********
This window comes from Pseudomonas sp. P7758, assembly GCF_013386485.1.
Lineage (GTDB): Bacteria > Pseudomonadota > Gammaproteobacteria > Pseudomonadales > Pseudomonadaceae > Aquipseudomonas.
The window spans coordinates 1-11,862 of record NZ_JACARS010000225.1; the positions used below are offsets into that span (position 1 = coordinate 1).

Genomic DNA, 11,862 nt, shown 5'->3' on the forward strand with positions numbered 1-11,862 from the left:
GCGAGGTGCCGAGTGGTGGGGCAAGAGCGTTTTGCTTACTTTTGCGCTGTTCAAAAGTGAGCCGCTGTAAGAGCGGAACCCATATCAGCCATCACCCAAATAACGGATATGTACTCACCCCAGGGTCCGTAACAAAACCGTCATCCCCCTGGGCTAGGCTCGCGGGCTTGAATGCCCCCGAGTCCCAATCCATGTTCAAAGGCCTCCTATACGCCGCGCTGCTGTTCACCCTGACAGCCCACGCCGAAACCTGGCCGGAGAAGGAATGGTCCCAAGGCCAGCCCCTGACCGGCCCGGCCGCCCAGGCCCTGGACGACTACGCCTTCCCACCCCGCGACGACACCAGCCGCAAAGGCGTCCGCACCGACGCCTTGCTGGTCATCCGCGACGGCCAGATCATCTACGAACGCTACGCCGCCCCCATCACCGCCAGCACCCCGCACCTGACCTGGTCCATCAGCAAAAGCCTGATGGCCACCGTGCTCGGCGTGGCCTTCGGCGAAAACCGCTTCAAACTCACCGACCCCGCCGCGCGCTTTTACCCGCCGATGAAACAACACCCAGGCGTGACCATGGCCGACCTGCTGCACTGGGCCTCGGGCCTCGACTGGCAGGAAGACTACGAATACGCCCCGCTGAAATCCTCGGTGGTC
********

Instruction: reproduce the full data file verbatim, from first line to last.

This window comes from Pseudomonas sp. P7758, assembly GCF_013386485.1.
Lineage (GTDB): Bacteria > Pseudomonadota > Gammaproteobacteria > Pseudomonadales > Pseudomonadaceae > Aquipseudomonas.
The window spans coordinates 1-11,862 of record NZ_JACARS010000225.1; the positions used below are offsets into that span (position 1 = coordinate 1).

Genomic DNA, 11,862 nt, shown 5'->3' on the forward strand with positions numbered 1-11,862 from the left:
GCGAGGTGCCGAGTGGTGGGGCAAGAGCGTTTTGCTTACTTTTGCGCTGTTCAAAAGTGAGCCGCTGTAAGAGCGGAACCCATATCAGCCATCACCCAAATAACGGATATGTACTCACCCCAGGGTCCGTAACAAAACCGTCATCCCCCTGGGCTAGGCTCGCGGGCTTGAATGCCCCCGAGTCCCAATCCATGTTCAAAGGCCTCCTATACGCCGCGCTGCTGTTCACCCTGACAGCCCACGCCGAAACCTGGCCGGAGAAGGAATGGTCCCAAGGCCAGCCCCTGACCGGCCCGGCCGCCCAGGCCCTGGACGACTACGCCTTCCCACCCCGCGACGACACCAGCCGCAAAGGCGTCCGCACCGACGCCTTGCTGGTCATCCGCGACGGCCAGATCATCTACGAACGCTACGCCGCCCCCATCACCGCCAGCACCCCGCACCTGACCTGGTCCATCAGCAAAAGCCTGATGGCCACCGTGCTCGGCGTGGCCTTCGGCGAAAACCGCTTCAAACTCACCGACCCCGCCGCGCGCTTTTACCCGCCGATGAAACAACACCCAGGCGTGACCATGGCCGACCTGCTGCACTGGGCCTCGGGCCTCGACTGGCAGGAAGACTACGAATACGCCCCGCTGAAATCCTCGGTGGTC